November 2008Posted on: February 12, 2009
Fort Lauderdale Fishing – The Start of Sailfish Season!
Mid October was when we started seeing the occasional sailfish run through Fort Lauderdale, but within the past week, the sailfish bite has been consistent. These billfish are migrating from the North, heading South (our way, Ft Lauderdale), eating their way down. Generally, the bite is red hot from October – November. A few cold fronts have moved through the Ft Lauderdale area, triggering the bite.
The most common way to fish for sailfish is with live goggleeyes dangling from kites (No, not the kites you fly at the beach). The Lady Pamela II started off November right, catching 3 sailfish in one day this past weekend and it’s only looking to get better here in Fort Lauderdale.
Not only has the sailfish bite been going off, trolling for kingfish and slamming the mahi – mahi has been consistent, too. Wahoo, amberjacks and cobia are around offshore Ft Lauderdale as well. For the start of November, the mahi – mahi are still showing up in good numbers and the catches have been great. The dolphin are ranging anywhere from 6-9 lbs and we’re still averaging 5-10 fish per trip which is amazing.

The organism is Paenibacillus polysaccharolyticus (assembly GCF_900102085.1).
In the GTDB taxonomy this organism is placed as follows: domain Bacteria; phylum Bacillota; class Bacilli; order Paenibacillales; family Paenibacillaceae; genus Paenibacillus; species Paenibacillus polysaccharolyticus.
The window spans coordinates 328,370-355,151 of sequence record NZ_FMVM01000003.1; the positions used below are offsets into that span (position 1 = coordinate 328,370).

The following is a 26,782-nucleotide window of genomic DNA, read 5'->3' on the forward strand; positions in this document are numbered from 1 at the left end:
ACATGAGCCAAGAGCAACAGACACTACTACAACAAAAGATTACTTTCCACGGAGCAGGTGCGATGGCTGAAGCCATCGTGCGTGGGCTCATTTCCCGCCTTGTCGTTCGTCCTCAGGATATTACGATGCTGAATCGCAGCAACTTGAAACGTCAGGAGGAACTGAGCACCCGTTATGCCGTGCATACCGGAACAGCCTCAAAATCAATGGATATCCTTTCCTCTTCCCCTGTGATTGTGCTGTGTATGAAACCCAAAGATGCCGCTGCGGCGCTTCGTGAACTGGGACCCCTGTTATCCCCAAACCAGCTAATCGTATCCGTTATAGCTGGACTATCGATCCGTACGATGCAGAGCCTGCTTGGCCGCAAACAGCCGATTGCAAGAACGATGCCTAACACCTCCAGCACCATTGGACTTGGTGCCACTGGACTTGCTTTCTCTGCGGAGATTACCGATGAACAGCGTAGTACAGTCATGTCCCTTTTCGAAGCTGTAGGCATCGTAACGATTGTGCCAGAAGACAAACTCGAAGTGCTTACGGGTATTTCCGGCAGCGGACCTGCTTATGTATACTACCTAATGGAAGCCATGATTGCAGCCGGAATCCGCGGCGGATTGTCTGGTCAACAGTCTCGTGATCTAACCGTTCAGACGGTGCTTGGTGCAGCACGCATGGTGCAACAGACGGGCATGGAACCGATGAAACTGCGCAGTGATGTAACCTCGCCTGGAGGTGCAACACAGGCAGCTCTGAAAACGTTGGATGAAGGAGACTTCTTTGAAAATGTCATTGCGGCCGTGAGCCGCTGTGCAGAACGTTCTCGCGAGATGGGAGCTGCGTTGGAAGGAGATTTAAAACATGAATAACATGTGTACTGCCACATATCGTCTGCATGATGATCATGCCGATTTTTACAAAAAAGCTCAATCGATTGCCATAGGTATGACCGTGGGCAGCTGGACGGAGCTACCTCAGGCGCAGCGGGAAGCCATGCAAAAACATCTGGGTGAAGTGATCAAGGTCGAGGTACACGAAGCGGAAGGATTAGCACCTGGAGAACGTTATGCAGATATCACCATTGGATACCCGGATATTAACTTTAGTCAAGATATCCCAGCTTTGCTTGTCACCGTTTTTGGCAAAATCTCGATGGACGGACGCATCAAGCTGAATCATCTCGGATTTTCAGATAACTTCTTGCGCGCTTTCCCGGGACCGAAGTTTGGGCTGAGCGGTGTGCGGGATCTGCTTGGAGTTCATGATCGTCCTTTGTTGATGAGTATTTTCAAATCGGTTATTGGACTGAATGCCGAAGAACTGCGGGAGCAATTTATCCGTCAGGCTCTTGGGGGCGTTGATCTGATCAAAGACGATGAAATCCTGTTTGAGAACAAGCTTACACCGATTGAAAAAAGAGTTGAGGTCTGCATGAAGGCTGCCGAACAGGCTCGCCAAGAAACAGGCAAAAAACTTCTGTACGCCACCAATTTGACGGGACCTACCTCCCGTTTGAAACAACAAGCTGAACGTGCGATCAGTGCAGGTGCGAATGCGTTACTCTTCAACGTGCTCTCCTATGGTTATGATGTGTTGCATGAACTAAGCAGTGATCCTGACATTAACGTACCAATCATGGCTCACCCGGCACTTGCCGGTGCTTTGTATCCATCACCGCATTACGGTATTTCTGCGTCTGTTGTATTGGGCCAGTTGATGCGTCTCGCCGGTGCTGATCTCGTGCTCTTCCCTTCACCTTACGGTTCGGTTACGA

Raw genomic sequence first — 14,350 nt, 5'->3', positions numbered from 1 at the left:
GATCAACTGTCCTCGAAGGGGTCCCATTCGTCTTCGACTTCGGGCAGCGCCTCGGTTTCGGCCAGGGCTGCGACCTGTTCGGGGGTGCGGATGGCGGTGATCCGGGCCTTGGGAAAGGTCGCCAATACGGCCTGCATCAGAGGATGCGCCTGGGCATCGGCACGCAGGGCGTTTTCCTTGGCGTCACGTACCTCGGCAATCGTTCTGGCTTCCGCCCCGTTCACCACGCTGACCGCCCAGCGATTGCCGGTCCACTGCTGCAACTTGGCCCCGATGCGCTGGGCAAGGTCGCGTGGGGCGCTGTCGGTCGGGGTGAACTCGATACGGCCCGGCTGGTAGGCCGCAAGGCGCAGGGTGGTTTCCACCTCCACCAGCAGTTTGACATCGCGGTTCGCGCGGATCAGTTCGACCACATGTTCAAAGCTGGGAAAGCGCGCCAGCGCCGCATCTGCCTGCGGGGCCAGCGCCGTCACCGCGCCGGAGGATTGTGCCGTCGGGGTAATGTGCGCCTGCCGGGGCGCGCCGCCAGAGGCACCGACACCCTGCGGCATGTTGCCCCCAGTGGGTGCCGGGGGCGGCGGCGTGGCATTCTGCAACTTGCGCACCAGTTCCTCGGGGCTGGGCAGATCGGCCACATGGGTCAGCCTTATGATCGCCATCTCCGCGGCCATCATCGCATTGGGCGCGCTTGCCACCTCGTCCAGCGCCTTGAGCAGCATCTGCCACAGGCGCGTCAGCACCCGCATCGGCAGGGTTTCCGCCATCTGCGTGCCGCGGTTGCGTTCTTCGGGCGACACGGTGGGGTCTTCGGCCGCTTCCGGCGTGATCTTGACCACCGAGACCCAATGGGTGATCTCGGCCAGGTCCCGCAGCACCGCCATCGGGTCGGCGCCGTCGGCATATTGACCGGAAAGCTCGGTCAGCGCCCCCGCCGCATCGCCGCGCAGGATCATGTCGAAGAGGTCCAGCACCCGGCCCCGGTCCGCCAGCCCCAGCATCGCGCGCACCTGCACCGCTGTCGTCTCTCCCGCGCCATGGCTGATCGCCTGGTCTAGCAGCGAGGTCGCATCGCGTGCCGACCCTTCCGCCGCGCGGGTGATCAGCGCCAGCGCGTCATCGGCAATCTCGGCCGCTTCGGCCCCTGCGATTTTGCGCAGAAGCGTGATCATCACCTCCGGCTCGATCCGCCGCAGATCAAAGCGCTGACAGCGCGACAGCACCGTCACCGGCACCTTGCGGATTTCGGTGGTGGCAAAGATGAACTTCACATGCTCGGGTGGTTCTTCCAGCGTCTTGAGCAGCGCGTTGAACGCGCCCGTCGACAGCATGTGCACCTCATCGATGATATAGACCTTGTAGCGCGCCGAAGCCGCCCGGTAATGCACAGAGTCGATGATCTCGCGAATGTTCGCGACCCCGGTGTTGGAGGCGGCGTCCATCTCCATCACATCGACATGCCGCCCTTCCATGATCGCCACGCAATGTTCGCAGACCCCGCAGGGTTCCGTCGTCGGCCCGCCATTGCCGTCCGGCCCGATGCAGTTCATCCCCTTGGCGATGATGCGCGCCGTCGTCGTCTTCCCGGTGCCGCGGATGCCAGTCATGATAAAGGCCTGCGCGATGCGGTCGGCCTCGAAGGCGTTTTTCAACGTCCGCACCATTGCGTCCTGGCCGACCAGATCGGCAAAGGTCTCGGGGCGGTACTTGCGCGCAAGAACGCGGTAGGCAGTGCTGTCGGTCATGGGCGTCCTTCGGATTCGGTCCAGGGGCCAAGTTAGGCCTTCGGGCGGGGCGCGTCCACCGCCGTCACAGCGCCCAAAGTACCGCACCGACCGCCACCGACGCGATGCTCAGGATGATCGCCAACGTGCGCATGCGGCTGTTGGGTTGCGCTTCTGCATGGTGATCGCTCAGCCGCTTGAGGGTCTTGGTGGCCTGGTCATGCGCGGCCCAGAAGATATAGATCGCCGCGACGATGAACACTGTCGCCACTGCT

The kings have been hit or miss (when it rains it pours?). One day the LP II will slam ’em reaching their limit in no time, other days their isn’t a single kingfish in Ft Lauderdale. Live bluerunners or planners with fresh strips in 90-140 ft of water is the trick.
The Wahoo’s have been biting around full moons with north current ripping in 150-450 ft of water, averaging anywhere from 10-15 lbs.
Ft Lauderdale houses several artifical reefs and ship wrecks. When dropping a fresh, bloody bonito, bluerunner or speedo, it tends to works the best for the rod to bend over. It’s hard to say what your going to hook down there, maybe an amberjack, big grouper or the occasional bull shark?
Daytime Swordfishing is taking off here in Fort Lauderdale. Fishing in 1500-1800 ft of water with a variety of dead and live bait (Squid, Mackerel, Mullett and Tunas) on an electric reel, your likely to hook up with the Gladiator of the Sea. The swordfish is the toughest fighting fish in the ocean and with it’s cruel runs and deep dives, you won’t be dissapointed. The Lady Pamela II set sail last week during the day and hooked up with a 200 lb’er. With nighttime swordfishing picking up, you will find us out there frequently.
Captain David Ide